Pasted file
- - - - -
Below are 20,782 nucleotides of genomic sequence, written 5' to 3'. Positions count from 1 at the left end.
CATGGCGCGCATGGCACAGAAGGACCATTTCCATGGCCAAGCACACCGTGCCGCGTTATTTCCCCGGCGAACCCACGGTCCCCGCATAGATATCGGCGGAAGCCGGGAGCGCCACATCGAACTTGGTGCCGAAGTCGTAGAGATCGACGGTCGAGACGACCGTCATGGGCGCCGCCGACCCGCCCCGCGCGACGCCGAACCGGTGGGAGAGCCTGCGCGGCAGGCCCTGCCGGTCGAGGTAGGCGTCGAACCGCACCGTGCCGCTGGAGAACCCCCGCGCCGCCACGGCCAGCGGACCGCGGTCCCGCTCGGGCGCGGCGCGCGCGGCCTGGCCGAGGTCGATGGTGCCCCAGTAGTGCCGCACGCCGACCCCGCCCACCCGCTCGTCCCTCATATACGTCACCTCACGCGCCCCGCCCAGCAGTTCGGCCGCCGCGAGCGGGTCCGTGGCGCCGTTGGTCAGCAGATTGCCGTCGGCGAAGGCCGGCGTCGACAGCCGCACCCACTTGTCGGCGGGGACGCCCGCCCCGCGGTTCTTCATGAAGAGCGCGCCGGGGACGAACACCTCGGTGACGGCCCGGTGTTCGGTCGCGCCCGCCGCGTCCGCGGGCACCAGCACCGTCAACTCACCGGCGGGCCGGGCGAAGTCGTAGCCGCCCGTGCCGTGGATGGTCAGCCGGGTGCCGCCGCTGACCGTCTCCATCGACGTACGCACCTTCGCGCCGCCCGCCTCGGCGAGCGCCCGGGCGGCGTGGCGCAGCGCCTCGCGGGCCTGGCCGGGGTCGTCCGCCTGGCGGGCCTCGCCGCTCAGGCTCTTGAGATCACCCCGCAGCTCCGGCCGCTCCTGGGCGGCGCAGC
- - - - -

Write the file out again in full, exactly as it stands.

Below are 20,782 nucleotides of genomic sequence, written 5' to 3'. Positions count from 1 at the left end.
CATGGCGCGCATGGCACAGAAGGACCATTTCCATGGCCAAGCACACCGTGCCGCGTTATTTCCCCGGCGAACCCACGGTCCCCGCATAGATATCGGCGGAAGCCGGGAGCGCCACATCGAACTTGGTGCCGAAGTCGTAGAGATCGACGGTCGAGACGACCGTCATGGGCGCCGCCGACCCGCCCCGCGCGACGCCGAACCGGTGGGAGAGCCTGCGCGGCAGGCCCTGCCGGTCGAGGTAGGCGTCGAACCGCACCGTGCCGCTGGAGAACCCCCGCGCCGCCACGGCCAGCGGACCGCGGTCCCGCTCGGGCGCGGCGCGCGCGGCCTGGCCGAGGTCGATGGTGCCCCAGTAGTGCCGCACGCCGACCCCGCCCACCCGCTCGTCCCTCATATACGTCACCTCACGCGCCCCGCCCAGCAGTTCGGCCGCCGCGAGCGGGTCCGTGGCGCCGTTGGTCAGCAGATTGCCGTCGGCGAAGGCCGGCGTCGACAGCCGCACCCACTTGTCGGCGGGGACGCCCGCCCCGCGGTTCTTCATGAAGAGCGCGCCGGGGACGAACACCTCGGTGACGGCCCGGTGTTCGGTCGCGCCCGCCGCGTCCGCGGGCACCAGCACCGTCAACTCACCGGCGGGCCGGGCGAAGTCGTAGCCGCCCGTGCCGTGGATGGTCAGCCGGGTGCCGCCGCTGACCGTCTCCATCGACGTACGCACCTTCGCGCCGCCCGCCTCGGCGAGCGCCCGGGCGGCGTGGCGCAGCGCCTCGCGGGCCTGGCCGGGGTCGTCCGCCTGGCGGGCCTCGCCGCTCAGGCTCTTGAGATCACCCCGCAGCTCCGGCCGCTCCTGGGCGGCGCAGC